I grieved leaving that group more than anything else that we left in St. Louis. They had taught me the value of community — of sharing life together, of listening to one another’s concerns, of helping to carry one another’s loads. Certainly, I thought, I would never find that kind of connection again.

I was wrong.  Since I’ve been in Ann Arbor, I have had plenty of solitude and time for reflection, but I have also repeatedly found myself in close community. I landed in my Bible study battalion almost the minute I got here.  Soon after that, I was sweetly surprised by reuniting with a college suite-mate who meets me for mall-walking that often leads to burden-sharing and tear-wiping — right there among the shoppers. A little over a year ago, I started getting out of bed at 6 am twice a month to join four other women for breakfast — we’ve read several books together and have grown close as we’ve discussed how these texts apply to our individual journeys. We are learning together how to be vulnerable, how to support one another, and how to take off our armor in the safe space that we have created.

Additionally, my husband and I have together recently joined a small group with other members of our congregation and are part of a launch team for a new worship service at our church.  In each group we are hearing stories, making connections, and finding meaning.  We’re leaning in to difficult conversations, we’re praying over one another, and we’re building community.

I am continually overwhelmed by the richness of these relationships — the kind that can see the underbelly with compassion rather than judgment, that can sit in the difficulty rather than searching for solutions, that can both laugh and cry within the space of an hour.

I had learned these lessons earlier in life, to be sure, but in my soldiering years I forgot,  probably because I was so intent on guarding, protecting, and surviving.  I didn’t want to let anyone in; I didn’t want them to look under the armor and find out that I was wounded and weak.

Truthfully, it doesn’t always feel pleasant to peel off the armor and expose what’s beneath.  I would prefer to keep my unspoken broken* just that, but in the safety of close community, wounds are witnessed, tears are shed, and healing begins.  And not just mine.

As it turns out, everyone has their stuff — their unspoken broken — health issues, failed relationships, struggles with work, and money, and time.  The surprise to me was that when others saw the pus-filled wounds beneath my armor, they didn’t gag and look away; they leaned in, applied some balm, and showed me their own scars. I didn’t feel judged, but loved.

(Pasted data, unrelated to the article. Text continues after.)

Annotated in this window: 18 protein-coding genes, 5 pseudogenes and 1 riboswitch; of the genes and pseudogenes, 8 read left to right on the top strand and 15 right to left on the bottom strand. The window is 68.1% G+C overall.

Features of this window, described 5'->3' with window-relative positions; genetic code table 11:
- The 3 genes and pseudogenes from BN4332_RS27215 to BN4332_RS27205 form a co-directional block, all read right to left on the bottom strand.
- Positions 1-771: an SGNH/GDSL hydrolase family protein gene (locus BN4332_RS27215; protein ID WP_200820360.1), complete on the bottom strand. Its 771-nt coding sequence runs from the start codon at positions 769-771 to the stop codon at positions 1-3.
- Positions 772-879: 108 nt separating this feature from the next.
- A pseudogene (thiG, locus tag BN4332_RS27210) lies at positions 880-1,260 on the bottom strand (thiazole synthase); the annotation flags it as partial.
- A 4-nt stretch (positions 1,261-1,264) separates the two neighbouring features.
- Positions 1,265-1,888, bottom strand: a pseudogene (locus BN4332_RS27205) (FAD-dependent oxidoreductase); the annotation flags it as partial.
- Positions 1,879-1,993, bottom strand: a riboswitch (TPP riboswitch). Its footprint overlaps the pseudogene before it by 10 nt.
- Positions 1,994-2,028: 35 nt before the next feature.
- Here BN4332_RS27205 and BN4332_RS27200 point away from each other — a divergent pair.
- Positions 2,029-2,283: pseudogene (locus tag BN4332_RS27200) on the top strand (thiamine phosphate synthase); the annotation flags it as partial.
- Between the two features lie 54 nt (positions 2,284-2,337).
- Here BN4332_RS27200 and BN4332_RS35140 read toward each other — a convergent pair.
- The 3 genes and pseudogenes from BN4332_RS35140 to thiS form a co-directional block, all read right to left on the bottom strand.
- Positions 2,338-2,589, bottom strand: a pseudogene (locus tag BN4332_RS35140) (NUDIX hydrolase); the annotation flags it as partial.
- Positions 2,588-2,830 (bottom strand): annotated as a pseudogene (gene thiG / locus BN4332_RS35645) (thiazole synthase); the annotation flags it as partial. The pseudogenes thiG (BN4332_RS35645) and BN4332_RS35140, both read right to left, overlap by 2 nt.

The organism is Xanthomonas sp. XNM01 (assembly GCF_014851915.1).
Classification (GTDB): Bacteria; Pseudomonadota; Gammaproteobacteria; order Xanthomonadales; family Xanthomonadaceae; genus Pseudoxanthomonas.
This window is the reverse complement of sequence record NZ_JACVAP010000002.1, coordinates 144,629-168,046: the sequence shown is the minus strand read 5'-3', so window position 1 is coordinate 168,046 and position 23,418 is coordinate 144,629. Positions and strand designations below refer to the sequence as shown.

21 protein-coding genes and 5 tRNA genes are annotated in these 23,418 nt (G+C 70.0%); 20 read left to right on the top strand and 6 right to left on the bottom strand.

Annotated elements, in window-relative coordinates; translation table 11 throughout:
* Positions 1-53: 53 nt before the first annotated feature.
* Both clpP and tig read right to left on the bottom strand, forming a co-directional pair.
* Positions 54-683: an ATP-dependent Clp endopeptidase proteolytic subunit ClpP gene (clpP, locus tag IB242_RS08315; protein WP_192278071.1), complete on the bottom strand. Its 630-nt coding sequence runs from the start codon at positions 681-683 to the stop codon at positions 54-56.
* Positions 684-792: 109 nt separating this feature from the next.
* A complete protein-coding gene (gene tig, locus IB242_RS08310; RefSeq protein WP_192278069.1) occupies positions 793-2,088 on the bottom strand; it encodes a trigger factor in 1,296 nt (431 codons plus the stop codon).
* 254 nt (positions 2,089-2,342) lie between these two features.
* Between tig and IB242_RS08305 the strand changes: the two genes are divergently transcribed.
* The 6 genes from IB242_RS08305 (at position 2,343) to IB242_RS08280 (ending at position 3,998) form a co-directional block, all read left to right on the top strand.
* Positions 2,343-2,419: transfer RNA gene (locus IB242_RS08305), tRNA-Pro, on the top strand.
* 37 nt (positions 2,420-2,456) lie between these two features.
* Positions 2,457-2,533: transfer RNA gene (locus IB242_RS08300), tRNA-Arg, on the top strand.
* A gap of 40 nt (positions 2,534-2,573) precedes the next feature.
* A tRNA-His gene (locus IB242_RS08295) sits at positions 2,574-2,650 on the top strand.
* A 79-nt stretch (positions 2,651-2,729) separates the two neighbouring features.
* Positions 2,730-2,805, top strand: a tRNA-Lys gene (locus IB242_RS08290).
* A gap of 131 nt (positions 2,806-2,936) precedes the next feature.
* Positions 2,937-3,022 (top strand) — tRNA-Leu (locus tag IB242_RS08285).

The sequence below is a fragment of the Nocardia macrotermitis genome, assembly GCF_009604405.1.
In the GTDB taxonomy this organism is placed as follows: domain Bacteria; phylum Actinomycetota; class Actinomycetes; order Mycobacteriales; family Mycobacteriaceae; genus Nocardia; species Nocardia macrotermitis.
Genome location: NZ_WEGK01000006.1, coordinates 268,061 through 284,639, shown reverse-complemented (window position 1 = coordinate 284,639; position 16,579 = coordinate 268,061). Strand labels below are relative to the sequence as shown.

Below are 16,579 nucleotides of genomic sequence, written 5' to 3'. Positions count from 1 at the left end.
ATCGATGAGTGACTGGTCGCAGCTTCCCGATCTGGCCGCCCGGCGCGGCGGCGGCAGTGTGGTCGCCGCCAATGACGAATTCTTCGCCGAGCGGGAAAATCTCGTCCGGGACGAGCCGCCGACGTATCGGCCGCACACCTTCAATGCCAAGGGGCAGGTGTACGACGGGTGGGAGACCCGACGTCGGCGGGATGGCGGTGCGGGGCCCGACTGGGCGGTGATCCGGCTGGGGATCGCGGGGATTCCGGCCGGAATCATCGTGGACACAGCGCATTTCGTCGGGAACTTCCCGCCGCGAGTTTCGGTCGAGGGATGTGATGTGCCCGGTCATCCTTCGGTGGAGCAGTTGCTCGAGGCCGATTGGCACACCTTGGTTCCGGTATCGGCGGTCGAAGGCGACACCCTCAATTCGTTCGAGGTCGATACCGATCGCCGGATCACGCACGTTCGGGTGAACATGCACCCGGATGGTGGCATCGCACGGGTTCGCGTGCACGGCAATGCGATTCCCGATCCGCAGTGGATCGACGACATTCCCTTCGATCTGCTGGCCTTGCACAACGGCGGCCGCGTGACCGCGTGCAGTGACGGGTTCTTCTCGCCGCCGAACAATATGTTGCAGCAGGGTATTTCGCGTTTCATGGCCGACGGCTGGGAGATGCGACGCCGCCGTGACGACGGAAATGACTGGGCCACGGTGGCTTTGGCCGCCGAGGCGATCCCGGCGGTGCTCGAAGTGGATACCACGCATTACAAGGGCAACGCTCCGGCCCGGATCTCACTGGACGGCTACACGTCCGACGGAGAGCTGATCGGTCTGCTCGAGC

Building community takes bravery, commitment, and time.  It’s worth it, even for a lone soldier like me.

Hebrews 10:25

Continue meeting together, encourage one another.

*Ann Voskamp, The Broken Way

Tell Me Your Story, re-visit

This post, written in January 2018, further examines the assumptions we make about one another — assumptions that can prevent connection. I repost it here in the wake of this week’s post, Of Reality and Social Media.

I am a hypocrite.

Although I have stood on my soapbox pointing out injustices and crying out for equity, I am a prejudiced person. I’m racist. I’m classist. I’m sexist. I’ll judge a person based on one Facebook status or incriminate a whole group of people for their stance on whether they think athletes should stand for the National Anthem or not. I’ll sort you into a category so fast, it’ll make your head spin.

It’s embarrassing, actually.

I’ve lived my professional life encouraging students to write narratives – to tell their stories of defining life moments — their parents’ divorce, the death of a sibling, a betrayal of friendship, a proclamation of love. These stories cross all lines of race, class, gender, political affiliation, musical preference, and lifestyle choice.

Our stories reveal our humanity; they connect us to one another.

In my classroom I have made space for students to laugh with one another, cry with one another, challenge one another, and embrace one another. I, too, have laughed, cried, challenged, and embraced. I have revealed my humanity to an audience of twenty or so students at a time. I have met and loved kids who are rich, poor, black, white, Asian, Hispanic, Arabic, Christian, atheist, Jewish, male, female, gay, straight, fat, thin, extroverted, introverted, funny, serious,…

It’s not hard to love someone – anyone – once you have heard his or her story. But in order to hear that story, you’ve got to risk getting close. That’s the challenge for me, because I’m prejudiced. I look at your hair, your clothing, your skin color, and your car. I see who you hang out with, what you share on Facebook, and what you retweet on Twitter. I know who you are, I think to myself.You are ‘that kind’ of person. I sort you into a clump and make assumptions about you before I even hear you speak.